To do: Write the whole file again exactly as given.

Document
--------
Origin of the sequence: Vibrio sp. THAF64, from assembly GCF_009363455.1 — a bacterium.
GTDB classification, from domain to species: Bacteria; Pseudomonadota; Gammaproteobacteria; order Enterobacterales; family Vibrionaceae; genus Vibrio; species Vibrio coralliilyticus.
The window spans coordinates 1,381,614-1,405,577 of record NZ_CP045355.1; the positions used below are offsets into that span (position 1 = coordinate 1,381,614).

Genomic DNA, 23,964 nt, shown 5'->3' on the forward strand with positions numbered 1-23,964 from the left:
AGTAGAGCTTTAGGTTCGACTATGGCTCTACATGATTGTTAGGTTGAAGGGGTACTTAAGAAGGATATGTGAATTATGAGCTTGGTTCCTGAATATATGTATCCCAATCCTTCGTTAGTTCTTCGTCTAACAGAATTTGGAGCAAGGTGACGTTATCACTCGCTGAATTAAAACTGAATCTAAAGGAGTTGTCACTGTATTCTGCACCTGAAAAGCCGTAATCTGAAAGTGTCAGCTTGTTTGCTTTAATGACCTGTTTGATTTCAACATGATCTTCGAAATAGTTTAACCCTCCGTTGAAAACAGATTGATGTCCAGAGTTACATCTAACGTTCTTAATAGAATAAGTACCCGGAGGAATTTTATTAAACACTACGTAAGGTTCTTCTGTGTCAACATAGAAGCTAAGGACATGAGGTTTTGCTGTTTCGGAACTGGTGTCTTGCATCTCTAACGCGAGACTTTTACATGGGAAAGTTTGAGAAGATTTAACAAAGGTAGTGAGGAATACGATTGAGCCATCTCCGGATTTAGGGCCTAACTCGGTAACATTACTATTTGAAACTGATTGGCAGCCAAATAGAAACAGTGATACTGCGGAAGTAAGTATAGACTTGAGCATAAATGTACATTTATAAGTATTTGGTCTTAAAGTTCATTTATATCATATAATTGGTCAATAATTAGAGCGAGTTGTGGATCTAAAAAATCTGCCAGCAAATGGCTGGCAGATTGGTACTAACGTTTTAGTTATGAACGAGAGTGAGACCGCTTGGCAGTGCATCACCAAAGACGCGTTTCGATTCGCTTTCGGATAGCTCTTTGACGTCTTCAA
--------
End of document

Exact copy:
Origin of the sequence: Vibrio sp. THAF64, from assembly GCF_009363455.1 — a bacterium.
GTDB classification, from domain to species: Bacteria; Pseudomonadota; Gammaproteobacteria; order Enterobacterales; family Vibrionaceae; genus Vibrio; species Vibrio coralliilyticus.
The window spans coordinates 1,381,614-1,405,577 of record NZ_CP045355.1; the positions used below are offsets into that span (position 1 = coordinate 1,381,614).

Genomic DNA, 23,964 nt, shown 5'->3' on the forward strand with positions numbered 1-23,964 from the left:
AGTAGAGCTTTAGGTTCGACTATGGCTCTACATGATTGTTAGGTTGAAGGGGTACTTAAGAAGGATATGTGAATTATGAGCTTGGTTCCTGAATATATGTATCCCAATCCTTCGTTAGTTCTTCGTCTAACAGAATTTGGAGCAAGGTGACGTTATCACTCGCTGAATTAAAACTGAATCTAAAGGAGTTGTCACTGTATTCTGCACCTGAAAAGCCGTAATCTGAAAGTGTCAGCTTGTTTGCTTTAATGACCTGTTTGATTTCAACATGATCTTCGAAATAGTTTAACCCTCCGTTGAAAACAGATTGATGTCCAGAGTTACATCTAACGTTCTTAATAGAATAAGTACCCGGAGGAATTTTATTAAACACTACGTAAGGTTCTTCTGTGTCAACATAGAAGCTAAGGACATGAGGTTTTGCTGTTTCGGAACTGGTGTCTTGCATCTCTAACGCGAGACTTTTACATGGGAAAGTTTGAGAAGATTTAACAAAGGTAGTGAGGAATACGATTGAGCCATCTCCGGATTTAGGGCCTAACTCGGTAACATTACTATTTGAAACTGATTGGCAGCCAAATAGAAACAGTGATACTGCGGAAGTAAGTATAGACTTGAGCATAAATGTACATTTATAAGTATTTGGTCTTAAAGTTCATTTATATCATATAATTGGTCAATAATTAGAGCGAGTTGTGGATCTAAAAAATCTGCCAGCAAATGGCTGGCAGATTGGTACTAACGTTTTAGTTATGAACGAGAGTGAGACCGCTTGGCAGTGCATCACCAAAGACGCGTTTCGATTCGCTTTCGGATAGCTCTTTGACGTCTTCAA